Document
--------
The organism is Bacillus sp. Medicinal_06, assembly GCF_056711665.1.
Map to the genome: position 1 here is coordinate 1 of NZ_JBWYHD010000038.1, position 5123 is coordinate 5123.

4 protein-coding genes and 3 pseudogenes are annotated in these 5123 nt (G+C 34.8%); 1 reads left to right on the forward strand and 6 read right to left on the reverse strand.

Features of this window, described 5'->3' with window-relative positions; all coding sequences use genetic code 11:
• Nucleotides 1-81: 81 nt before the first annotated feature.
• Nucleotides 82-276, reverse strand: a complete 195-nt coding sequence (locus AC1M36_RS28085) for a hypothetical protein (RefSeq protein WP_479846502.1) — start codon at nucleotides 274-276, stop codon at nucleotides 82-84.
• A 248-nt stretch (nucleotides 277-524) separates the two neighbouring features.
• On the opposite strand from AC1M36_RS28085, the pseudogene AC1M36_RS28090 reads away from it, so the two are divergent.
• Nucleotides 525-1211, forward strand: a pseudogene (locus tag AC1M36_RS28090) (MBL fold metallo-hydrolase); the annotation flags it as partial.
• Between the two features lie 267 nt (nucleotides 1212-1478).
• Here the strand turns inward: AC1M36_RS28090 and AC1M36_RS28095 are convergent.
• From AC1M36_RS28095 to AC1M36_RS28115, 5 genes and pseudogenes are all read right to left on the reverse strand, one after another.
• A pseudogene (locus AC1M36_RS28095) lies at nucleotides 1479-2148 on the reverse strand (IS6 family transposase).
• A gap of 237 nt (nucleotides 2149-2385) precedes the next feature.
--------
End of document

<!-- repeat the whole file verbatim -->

The organism is Bacillus sp. Medicinal_06, assembly GCF_056711665.1.
Map to the genome: position 1 here is coordinate 1 of NZ_JBWYHD010000038.1, position 5123 is coordinate 5123.

4 protein-coding genes and 3 pseudogenes are annotated in these 5123 nt (G+C 34.8%); 1 reads left to right on the forward strand and 6 read right to left on the reverse strand.

Features of this window, described 5'->3' with window-relative positions; all coding sequences use genetic code 11:
• Nucleotides 1-81: 81 nt before the first annotated feature.
• Nucleotides 82-276, reverse strand: a complete 195-nt coding sequence (locus AC1M36_RS28085) for a hypothetical protein (RefSeq protein WP_479846502.1) — start codon at nucleotides 274-276, stop codon at nucleotides 82-84.
• A 248-nt stretch (nucleotides 277-524) separates the two neighbouring features.
• On the opposite strand from AC1M36_RS28085, the pseudogene AC1M36_RS28090 reads away from it, so the two are divergent.
• Nucleotides 525-1211, forward strand: a pseudogene (locus tag AC1M36_RS28090) (MBL fold metallo-hydrolase); the annotation flags it as partial.
• Between the two features lie 267 nt (nucleotides 1212-1478).
• Here the strand turns inward: AC1M36_RS28090 and AC1M36_RS28095 are convergent.
• From AC1M36_RS28095 to AC1M36_RS28115, 5 genes and pseudogenes are all read right to left on the reverse strand, one after another.
• A pseudogene (locus AC1M36_RS28095) lies at nucleotides 1479-2148 on the reverse strand (IS6 family transposase).
• A gap of 237 nt (nucleotides 2149-2385) precedes the next feature.